Neighbors in Northwest Indiana are asking for more transparency about the environment after dozens of mysterious bird and waterfowl deaths in the area. CBS 2's Marissa Parra reports.
MARISSA PARRA: CBS 2 is Chicago's investigative station. And today we uncovered--
Weeks after CBS 2's first report on the wildlife deaths in Wolf Lake in the Hammond area, Hammond's Mayor, Thomas McDermott Jr. released a public statement this week saying the city's department of environmental management took water and soil samples along the lake.
According to the release, the findings quote, "met standards, and posed no environmental risk," concluding, in part, quote, "the data gathered by the water testing and soil testing does not point to either as being a cause of death of the waterfowl."
Does that statement, does his release, bring you any peace of mind?
MARISA ROWDEN: Not particularly.
CYNTHIA WALTER: -premature to conclude that. We're not ready to say, all clear for that area.
MARISSA PARRA: Retired biologists, like Cynthia Walter, and local residents, like Marisa Rowden have questions, like how much time passed between when the birds died and when the samples were taken? Walter adds, she also wants to know what the tests wouldn't be able to detect.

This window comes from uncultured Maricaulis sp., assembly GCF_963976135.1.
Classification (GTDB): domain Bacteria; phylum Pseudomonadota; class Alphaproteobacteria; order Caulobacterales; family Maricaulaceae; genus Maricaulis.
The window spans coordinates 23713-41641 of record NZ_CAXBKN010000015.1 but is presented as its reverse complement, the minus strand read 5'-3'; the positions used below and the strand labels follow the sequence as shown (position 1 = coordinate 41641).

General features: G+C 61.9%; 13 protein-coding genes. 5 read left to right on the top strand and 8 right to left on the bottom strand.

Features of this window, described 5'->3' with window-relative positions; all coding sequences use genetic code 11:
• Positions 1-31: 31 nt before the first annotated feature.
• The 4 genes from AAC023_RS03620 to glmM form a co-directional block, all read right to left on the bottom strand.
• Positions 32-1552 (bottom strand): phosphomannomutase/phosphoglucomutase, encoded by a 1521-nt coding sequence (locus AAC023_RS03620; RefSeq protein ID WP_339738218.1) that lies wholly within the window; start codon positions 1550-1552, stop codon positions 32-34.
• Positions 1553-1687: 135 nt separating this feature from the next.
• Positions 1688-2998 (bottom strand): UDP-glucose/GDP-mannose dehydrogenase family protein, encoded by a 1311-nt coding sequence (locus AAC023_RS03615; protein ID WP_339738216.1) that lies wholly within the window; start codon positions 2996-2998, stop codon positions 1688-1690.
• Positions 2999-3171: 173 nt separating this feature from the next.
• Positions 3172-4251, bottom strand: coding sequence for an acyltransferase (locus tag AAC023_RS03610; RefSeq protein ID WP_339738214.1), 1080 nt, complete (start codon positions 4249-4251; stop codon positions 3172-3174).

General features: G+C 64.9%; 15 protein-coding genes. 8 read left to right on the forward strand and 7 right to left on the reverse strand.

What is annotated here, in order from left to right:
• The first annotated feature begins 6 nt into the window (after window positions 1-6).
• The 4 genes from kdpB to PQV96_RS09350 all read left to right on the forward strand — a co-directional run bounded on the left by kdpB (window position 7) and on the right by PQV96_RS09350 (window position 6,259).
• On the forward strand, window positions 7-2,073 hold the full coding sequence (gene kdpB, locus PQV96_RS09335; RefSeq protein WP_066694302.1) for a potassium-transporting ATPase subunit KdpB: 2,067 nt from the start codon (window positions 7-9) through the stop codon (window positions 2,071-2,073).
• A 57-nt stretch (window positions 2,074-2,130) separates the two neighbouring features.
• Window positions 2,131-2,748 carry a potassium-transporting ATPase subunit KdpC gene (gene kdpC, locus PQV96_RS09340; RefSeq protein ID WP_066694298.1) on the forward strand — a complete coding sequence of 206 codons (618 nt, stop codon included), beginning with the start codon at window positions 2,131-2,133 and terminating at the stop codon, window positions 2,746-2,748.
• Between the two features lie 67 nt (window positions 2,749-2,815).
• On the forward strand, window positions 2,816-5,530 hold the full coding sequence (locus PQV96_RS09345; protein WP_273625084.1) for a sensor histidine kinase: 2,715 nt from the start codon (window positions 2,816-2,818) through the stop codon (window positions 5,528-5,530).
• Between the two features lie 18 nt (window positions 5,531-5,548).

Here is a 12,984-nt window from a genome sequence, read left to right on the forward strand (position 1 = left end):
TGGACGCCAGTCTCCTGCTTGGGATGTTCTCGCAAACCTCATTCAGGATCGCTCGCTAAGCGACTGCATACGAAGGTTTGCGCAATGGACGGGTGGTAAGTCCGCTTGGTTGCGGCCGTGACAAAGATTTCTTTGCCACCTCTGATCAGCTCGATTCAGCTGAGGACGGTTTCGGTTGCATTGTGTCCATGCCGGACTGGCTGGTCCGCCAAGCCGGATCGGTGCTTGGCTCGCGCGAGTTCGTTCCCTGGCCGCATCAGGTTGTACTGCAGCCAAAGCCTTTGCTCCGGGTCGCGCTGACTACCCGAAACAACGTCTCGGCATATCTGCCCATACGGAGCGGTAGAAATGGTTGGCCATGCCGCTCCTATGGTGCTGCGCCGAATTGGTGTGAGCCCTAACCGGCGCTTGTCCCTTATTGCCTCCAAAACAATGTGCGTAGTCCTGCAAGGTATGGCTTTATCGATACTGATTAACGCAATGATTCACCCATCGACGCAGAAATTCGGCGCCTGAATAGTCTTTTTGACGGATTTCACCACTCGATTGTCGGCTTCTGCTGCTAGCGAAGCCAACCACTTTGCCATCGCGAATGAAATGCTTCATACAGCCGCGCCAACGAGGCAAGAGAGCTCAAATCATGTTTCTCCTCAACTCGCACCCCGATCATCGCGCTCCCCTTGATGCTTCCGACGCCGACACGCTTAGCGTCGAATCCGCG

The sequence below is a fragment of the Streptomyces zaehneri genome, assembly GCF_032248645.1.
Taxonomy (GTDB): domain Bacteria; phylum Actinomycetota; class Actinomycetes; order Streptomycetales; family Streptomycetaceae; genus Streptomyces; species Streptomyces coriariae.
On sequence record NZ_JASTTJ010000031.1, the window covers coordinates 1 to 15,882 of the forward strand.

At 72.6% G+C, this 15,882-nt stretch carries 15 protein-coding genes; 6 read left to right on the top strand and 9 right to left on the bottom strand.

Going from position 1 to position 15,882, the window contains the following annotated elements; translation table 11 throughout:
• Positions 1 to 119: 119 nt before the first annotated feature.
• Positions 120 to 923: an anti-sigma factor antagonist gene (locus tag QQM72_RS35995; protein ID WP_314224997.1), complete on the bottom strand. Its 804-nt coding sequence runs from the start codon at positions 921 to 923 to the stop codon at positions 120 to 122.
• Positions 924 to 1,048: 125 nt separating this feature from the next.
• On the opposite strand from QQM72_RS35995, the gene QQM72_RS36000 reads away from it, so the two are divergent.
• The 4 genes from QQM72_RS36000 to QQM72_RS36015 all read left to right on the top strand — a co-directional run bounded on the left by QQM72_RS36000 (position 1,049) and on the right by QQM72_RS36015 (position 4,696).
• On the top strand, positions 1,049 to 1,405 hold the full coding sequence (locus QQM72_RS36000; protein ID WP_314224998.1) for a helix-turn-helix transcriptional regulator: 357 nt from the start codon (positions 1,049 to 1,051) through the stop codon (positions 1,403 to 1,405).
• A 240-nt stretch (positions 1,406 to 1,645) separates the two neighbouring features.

CYNTHIA WALTER: Those would have shown some extreme pollution. But again, we don't know where the birds were feeding before they died.
MARISSA PARRA: According to this year's EPA Toxic Release Inventory, according to data collected in 2019, Indiana is at the top when it comes to toxic releases per square mile. For Rowden, who was part of today's protests, she says she'll wait for the results of the necropsy on the birds. But she wants better communication so they don't have to fight for answers.
Don't miss what we uncover next. Watch CBS 2 News.